Sir Ken Robinson, PhD, is one of the internationally recognized leaders in the development of education creativity and innovation. Here he explains what an arts curriculum should look.
Sir Ken does it again. How can the elephant in the room still be ignored when Sir Ken Robinson so elegantly and consistently and CLEARLY points it out to us?
Among other gems in this interview Robinson clarifies his support for assessment, while clarifying the fact that some material is more difficult to assess than others.
Is there truth in the distinction when he says,...
"We have a tendency to make the measurable important versus the important measurable. The arts are about textures of meaning and understanding, and qualities of perception and expression. This does not mean that they cannot be assessed, but it is difficult to reduce them to simple paper and pencil tests."
Of course! Have we adequately addressed this truth in our existing assessment structures?
Another clarification is in his defense of preferring the term "discipline" over "subjects" suggesting the "subjects" narrows the view to an area's content while "discipline" suggests the importance not only of the various elemnts impacting the content but also the ability to practice or utilize that content knowledge.
"The other thing I like about "disciplines" is that it opens up the idea of inter-disciplinary. There is a lot in common between the arts and the sciences. In my conception of a great school, there would be all these disciplines represented and there would be a lot of traffic between them."
This is almost too obvious. Yet, almost too overlooked in current assessment structures.
Though we teach and test as though "subject" knowledge (silo education) represents the real world or that kids will make all the necessary connections as they walk from the math building to the history building, he points out quite clearly the shortcomings of this assumption with an example from the Natural HIstory Museum ...
"If you visit the insect rooms, you'll find wonderful displays of butterflies, all arranged in glass cases on the walls. They're dead, but beautifully arranged by classification, i.e. size, color, etc. In the room next to them you'll find the beetles. In another room you'll find the spiders. But, if you go out into the world, that is not how you see them. You do not see the butterflies keeping to themselves over in one corner or the spiders lined up in columns keeping their distance. In nature, they are interacting with each other."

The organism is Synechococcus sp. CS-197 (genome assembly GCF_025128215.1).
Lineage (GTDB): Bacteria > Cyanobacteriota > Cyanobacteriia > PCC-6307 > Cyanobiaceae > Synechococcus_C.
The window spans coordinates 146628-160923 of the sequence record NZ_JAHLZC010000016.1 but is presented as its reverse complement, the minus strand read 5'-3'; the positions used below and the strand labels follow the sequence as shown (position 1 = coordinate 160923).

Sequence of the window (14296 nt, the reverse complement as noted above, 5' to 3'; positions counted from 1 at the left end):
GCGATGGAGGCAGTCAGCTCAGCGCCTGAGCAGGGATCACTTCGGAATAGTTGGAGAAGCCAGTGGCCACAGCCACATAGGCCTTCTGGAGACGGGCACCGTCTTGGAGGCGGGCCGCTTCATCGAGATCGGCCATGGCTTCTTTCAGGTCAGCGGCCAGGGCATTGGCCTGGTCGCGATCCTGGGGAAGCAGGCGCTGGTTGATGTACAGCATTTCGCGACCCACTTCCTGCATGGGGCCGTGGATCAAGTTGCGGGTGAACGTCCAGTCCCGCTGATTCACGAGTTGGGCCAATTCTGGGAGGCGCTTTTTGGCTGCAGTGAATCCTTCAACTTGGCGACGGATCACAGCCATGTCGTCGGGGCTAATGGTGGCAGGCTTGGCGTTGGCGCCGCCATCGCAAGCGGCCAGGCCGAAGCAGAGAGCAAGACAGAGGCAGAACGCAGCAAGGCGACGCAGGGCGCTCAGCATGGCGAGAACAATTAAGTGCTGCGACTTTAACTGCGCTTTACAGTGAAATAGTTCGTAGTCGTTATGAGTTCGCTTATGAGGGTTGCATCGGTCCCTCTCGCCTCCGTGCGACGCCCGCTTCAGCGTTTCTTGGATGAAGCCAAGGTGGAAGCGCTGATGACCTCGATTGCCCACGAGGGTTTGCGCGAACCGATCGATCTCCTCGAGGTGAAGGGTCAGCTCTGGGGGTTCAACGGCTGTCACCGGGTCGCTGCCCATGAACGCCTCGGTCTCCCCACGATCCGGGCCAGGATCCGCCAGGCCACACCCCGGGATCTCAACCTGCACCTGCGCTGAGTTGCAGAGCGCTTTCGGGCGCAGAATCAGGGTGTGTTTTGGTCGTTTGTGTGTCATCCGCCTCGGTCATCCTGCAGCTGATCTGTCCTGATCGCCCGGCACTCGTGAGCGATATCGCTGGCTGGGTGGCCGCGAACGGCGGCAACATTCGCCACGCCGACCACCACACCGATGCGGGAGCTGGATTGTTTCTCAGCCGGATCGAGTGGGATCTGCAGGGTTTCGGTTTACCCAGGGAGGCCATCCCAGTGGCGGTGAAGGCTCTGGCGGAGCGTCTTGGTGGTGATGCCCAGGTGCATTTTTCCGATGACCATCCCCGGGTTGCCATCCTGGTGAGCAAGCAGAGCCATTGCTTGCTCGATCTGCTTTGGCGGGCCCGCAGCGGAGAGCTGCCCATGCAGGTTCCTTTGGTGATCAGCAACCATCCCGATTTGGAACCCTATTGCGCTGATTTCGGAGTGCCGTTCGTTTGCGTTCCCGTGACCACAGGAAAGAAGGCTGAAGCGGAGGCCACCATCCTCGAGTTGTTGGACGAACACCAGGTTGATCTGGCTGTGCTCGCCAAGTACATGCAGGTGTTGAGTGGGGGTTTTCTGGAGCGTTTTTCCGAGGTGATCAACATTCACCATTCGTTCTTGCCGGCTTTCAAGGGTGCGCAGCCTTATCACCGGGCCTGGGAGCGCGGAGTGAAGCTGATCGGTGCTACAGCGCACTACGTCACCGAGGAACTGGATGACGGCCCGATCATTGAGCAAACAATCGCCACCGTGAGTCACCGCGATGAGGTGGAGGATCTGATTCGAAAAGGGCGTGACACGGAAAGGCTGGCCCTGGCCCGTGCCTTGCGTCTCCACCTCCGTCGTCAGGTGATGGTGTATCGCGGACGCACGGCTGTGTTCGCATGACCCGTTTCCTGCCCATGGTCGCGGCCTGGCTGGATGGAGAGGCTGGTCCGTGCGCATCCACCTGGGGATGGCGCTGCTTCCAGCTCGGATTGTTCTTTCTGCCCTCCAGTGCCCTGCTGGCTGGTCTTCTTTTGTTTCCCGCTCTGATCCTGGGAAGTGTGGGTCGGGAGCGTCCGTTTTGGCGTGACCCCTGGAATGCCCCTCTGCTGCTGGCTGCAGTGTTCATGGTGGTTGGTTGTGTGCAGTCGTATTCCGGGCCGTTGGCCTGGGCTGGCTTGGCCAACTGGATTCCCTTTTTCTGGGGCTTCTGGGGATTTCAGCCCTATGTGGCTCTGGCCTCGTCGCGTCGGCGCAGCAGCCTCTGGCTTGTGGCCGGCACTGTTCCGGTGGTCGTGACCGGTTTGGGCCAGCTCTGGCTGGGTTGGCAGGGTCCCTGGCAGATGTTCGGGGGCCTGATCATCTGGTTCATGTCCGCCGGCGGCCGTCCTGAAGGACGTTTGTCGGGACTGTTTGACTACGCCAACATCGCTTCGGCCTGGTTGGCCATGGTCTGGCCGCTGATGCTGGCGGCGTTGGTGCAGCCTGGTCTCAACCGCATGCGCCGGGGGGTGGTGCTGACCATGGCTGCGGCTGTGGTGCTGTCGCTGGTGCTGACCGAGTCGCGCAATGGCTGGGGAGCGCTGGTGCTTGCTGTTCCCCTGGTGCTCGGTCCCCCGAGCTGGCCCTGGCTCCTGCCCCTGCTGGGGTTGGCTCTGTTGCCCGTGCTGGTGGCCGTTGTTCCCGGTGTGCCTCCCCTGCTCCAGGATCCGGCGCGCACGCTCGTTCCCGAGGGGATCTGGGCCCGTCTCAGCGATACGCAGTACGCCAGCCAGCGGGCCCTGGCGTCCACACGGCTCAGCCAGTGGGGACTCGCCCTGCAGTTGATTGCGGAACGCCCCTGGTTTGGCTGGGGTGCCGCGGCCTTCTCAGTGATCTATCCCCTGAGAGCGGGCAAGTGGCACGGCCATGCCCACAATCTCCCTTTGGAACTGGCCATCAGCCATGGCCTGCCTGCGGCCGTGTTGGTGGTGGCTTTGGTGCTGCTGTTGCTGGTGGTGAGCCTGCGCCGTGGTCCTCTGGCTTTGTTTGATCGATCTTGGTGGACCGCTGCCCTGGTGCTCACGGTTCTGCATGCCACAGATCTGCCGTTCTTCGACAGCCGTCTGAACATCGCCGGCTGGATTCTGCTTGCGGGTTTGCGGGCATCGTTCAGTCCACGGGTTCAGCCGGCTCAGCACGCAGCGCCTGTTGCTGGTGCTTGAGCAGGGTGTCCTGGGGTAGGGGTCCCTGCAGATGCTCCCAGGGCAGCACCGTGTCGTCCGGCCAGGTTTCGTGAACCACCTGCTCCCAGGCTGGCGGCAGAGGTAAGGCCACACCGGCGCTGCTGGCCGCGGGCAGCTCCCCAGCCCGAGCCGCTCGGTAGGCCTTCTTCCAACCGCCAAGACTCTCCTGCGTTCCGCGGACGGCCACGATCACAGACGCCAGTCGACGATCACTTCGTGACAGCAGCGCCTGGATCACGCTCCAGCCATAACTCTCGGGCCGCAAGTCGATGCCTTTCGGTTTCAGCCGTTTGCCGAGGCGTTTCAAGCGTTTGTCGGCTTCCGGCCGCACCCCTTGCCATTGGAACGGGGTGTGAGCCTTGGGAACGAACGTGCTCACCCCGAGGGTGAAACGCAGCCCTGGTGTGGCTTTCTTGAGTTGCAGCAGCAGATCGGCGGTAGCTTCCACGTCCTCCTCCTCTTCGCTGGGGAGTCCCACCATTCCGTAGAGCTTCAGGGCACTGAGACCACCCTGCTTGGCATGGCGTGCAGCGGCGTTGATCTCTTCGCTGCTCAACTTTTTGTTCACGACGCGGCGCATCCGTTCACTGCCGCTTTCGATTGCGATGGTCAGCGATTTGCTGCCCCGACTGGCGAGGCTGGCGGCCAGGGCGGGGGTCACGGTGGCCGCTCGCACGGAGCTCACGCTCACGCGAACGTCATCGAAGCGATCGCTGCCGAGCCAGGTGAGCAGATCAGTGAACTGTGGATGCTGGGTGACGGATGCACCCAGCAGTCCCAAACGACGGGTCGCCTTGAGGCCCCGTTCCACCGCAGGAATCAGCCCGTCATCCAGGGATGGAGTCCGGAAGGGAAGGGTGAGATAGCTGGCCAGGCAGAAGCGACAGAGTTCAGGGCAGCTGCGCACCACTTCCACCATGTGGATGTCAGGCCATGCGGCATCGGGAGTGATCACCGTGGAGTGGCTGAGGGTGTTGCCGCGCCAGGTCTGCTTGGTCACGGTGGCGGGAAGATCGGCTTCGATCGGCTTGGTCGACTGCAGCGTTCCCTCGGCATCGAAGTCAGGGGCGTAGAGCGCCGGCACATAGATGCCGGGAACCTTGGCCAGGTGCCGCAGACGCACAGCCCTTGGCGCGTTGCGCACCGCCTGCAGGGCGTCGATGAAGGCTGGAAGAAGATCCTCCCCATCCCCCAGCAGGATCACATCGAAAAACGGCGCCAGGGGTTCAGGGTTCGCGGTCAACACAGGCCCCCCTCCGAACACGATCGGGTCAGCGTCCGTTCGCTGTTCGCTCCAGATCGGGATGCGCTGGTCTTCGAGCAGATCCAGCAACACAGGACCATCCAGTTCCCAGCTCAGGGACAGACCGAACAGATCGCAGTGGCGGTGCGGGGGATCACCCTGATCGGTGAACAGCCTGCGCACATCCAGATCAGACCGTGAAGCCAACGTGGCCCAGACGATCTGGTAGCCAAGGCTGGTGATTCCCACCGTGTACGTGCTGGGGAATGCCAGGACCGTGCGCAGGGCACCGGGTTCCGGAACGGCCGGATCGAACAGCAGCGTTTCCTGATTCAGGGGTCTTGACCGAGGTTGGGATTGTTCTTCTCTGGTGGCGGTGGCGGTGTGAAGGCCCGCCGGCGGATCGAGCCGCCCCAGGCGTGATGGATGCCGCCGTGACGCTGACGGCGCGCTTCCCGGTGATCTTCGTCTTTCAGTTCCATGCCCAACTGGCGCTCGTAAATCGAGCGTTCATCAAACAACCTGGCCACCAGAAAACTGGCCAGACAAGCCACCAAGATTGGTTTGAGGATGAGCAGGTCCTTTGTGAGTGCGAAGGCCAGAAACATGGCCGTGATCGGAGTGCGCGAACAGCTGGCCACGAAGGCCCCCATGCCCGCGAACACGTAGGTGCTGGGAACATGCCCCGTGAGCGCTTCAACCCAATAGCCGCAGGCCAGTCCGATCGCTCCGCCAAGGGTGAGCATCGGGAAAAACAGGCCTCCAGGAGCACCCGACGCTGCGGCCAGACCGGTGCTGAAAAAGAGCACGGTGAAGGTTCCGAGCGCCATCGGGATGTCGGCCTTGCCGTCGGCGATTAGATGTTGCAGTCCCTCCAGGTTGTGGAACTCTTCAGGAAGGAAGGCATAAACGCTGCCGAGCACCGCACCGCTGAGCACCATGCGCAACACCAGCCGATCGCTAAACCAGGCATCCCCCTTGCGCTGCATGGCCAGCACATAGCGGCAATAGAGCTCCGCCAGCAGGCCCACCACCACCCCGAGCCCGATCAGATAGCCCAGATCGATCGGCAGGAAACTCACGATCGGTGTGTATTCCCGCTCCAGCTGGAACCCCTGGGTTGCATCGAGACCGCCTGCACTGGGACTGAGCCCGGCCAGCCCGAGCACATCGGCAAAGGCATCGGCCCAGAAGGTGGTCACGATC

So? Why is this important? Again the answer just makes so much sense...
"It's the same in human cultures. They evolve by ideas from different disciplines affecting each other. They flow into each other and inspire people to think differently in their own fields. Schools can stifle this creative interaction by classifying subjects too tightly and keeping them too firmly in separate boxes."
As I continue to dedicate my "retirement" from the classroom to the Google Lit Trips project, I've become more and more convinced that the teaching of reading is really the teaching of many elements of the disciplines associated with reading. There is much overlap, but there are also very important distinctions between those elements. And, these elements ought to affect not only how we teach students reading, but also how and what we attempt to assess.
Assessing whether they CAN read is not the same as whether they DO read. Assessing whether the DO read is not the same as whether they read for information AND/OR for wisdom.
The reading of The Grapes of Wrath makes for an interesting example. Some history teachers scorn the book as Steinbeck took great liberties with "factual information."
But, the work IS FICTION and the real question is whether or not Steinbeck's use of poetic license gave him the ability to tell the greater truths that bring together the universal relationships between:
HISTORY (Pretty Boy Floyd, Hoovervilles, the "Red" scare, union busting etc.)
ECONOMICS (how many hours to six men have to work in order to purchase enough food for a single meal?, what are the economic forces pressuring both farmers, workers, and bankers that affect wages?)
MUSIC (what do the songs the migrants sing in the Hoovervilles tell us about society's social issues?)
SCIENCE (how does weather represented by the DUST storms impact Human Migration as well as Family Life and Personal Value Systems?) and ...oh yeah,...
GEOGRAPHY! Not only the "where", but the WHAT and HOW of the impact of terrain on people's lives. When we "see" the desolate terrain of the southwest "through the windshield" of that old jalopy with Route 66 stretching out toward the horizon, we can almost feel the predicament the Joads are "facing" not knowing what lies ahead or whether they will even make it across that desolate terrain or not and see not desolation ahead, but perhaps hope in the lush green farmlands of California.
The Grapes of Wrath, as is true with all great literature, just makes much more sense when taught and learned within it's broader context; a context that looks a lot more like the world in which students will also face similar universal forces.